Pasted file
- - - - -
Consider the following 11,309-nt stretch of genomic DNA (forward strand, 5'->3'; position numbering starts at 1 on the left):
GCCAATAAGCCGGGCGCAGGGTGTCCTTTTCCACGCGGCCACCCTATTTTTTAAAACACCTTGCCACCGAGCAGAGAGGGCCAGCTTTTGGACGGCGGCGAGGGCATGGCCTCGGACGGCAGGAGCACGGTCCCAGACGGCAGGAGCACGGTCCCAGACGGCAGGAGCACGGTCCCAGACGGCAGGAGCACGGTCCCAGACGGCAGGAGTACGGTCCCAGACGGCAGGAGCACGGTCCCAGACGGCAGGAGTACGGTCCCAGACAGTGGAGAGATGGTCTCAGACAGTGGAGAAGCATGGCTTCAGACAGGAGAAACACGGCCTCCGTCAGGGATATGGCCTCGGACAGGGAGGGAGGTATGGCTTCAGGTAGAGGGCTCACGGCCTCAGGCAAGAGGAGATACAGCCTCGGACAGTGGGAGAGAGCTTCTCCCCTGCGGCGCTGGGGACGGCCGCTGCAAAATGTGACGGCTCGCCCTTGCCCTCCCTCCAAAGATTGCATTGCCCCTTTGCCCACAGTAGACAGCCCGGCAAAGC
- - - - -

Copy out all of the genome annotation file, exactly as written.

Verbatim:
Consider the following 11,309-nt stretch of genomic DNA (forward strand, 5'->3'; position numbering starts at 1 on the left):
GCCAATAAGCCGGGCGCAGGGTGTCCTTTTCCACGCGGCCACCCTATTTTTTAAAACACCTTGCCACCGAGCAGAGAGGGCCAGCTTTTGGACGGCGGCGAGGGCATGGCCTCGGACGGCAGGAGCACGGTCCCAGACGGCAGGAGCACGGTCCCAGACGGCAGGAGCACGGTCCCAGACGGCAGGAGCACGGTCCCAGACGGCAGGAGTACGGTCCCAGACGGCAGGAGCACGGTCCCAGACGGCAGGAGTACGGTCCCAGACAGTGGAGAGATGGTCTCAGACAGTGGAGAAGCATGGCTTCAGACAGGAGAAACACGGCCTCCGTCAGGGATATGGCCTCGGACAGGGAGGGAGGTATGGCTTCAGGTAGAGGGCTCACGGCCTCAGGCAAGAGGAGATACAGCCTCGGACAGTGGGAGAGAGCTTCTCCCCTGCGGCGCTGGGGACGGCCGCTGCAAAATGTGACGGCTCGCCCTTGCCCTCCCTCCAAAGATTGCATTGCCCCTTTGCCCACAGTAGACAGCCCGGCAAAGC